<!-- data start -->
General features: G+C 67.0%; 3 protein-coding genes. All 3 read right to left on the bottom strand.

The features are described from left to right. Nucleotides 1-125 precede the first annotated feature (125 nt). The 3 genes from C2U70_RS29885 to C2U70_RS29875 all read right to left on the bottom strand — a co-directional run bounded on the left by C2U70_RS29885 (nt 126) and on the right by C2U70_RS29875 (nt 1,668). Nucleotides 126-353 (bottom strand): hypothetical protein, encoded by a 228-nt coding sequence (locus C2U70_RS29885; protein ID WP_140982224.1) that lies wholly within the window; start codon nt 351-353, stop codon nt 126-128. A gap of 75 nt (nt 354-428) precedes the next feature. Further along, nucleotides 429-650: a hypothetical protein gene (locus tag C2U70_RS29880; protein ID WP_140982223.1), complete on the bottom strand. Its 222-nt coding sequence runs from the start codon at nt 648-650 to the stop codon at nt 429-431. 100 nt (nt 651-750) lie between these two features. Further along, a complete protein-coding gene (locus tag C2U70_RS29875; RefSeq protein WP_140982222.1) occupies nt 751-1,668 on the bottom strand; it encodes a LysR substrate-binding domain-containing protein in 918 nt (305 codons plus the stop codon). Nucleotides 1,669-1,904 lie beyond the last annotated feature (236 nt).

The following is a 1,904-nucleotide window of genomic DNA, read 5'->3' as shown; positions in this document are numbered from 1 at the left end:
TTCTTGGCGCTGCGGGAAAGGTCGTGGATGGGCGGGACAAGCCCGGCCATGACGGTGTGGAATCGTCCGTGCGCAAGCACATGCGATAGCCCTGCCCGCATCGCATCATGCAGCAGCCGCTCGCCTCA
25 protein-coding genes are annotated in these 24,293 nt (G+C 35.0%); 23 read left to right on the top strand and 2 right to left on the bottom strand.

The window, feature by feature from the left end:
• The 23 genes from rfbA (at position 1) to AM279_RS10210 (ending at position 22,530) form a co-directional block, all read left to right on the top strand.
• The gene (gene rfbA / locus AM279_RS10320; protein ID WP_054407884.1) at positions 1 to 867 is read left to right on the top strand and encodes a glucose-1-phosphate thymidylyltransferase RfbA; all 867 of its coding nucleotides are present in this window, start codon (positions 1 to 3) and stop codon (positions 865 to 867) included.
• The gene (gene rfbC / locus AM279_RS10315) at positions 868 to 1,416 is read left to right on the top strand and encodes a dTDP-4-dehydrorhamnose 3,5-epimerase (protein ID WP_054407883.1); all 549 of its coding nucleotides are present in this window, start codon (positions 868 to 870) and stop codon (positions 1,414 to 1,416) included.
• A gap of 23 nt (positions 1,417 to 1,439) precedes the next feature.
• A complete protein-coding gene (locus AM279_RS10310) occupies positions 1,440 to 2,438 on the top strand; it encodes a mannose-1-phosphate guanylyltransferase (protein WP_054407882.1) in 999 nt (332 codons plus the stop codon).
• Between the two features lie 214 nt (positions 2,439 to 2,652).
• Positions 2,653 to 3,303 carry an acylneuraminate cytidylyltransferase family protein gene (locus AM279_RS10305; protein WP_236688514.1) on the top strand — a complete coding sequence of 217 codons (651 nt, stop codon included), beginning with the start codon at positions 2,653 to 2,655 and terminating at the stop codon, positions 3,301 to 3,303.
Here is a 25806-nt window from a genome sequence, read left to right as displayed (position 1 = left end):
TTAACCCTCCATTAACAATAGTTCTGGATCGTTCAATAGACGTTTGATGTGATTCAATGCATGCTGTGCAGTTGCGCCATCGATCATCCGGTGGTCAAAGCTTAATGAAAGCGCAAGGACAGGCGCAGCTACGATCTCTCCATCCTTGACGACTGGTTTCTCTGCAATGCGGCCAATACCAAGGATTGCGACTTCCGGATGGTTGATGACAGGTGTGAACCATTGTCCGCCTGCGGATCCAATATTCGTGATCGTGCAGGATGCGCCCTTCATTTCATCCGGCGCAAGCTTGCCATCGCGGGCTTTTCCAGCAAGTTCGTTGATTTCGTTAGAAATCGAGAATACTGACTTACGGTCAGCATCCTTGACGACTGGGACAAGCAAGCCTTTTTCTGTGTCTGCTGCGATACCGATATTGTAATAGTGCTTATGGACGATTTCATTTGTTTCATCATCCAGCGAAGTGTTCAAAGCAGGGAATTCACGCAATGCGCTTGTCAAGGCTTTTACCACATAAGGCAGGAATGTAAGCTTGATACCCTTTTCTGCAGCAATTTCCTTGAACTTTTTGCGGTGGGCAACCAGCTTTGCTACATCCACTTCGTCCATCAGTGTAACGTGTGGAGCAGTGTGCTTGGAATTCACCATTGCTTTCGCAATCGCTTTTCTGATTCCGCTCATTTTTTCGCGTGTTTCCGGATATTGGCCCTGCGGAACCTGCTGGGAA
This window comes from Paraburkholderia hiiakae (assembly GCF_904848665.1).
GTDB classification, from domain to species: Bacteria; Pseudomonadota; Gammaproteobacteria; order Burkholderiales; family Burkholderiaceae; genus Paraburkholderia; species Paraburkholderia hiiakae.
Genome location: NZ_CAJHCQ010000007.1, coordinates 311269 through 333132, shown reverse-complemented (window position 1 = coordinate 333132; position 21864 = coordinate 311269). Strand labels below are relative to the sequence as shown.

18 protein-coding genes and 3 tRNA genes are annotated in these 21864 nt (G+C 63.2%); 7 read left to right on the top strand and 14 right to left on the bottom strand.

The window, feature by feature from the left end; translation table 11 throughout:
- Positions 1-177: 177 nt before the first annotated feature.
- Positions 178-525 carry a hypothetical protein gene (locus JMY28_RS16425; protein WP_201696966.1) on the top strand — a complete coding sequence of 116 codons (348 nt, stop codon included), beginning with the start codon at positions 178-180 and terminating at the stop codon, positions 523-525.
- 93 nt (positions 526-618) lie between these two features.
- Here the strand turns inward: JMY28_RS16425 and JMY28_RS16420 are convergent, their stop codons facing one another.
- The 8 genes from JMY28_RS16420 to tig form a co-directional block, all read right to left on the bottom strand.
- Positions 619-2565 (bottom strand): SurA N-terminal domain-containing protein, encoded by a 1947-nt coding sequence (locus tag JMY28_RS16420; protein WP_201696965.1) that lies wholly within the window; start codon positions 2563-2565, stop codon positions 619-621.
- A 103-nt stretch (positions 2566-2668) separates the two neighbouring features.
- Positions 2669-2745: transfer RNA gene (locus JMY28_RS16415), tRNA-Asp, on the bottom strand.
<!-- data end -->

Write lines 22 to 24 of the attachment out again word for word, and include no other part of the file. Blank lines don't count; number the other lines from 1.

- Positions 178-525 carry a hypothetical protein gene (locus JMY28_RS16425; protein WP_201696966.1) on the top strand — a complete coding sequence of 116 codons (348 nt, stop codon included), beginning with the start codon at positions 178-180 and terminating at the stop codon, positions 523-525.
- 93 nt (positions 526-618) lie between these two features.
- Here the strand turns inward: JMY28_RS16425 and JMY28_RS16420 are convergent, their stop codons facing one another.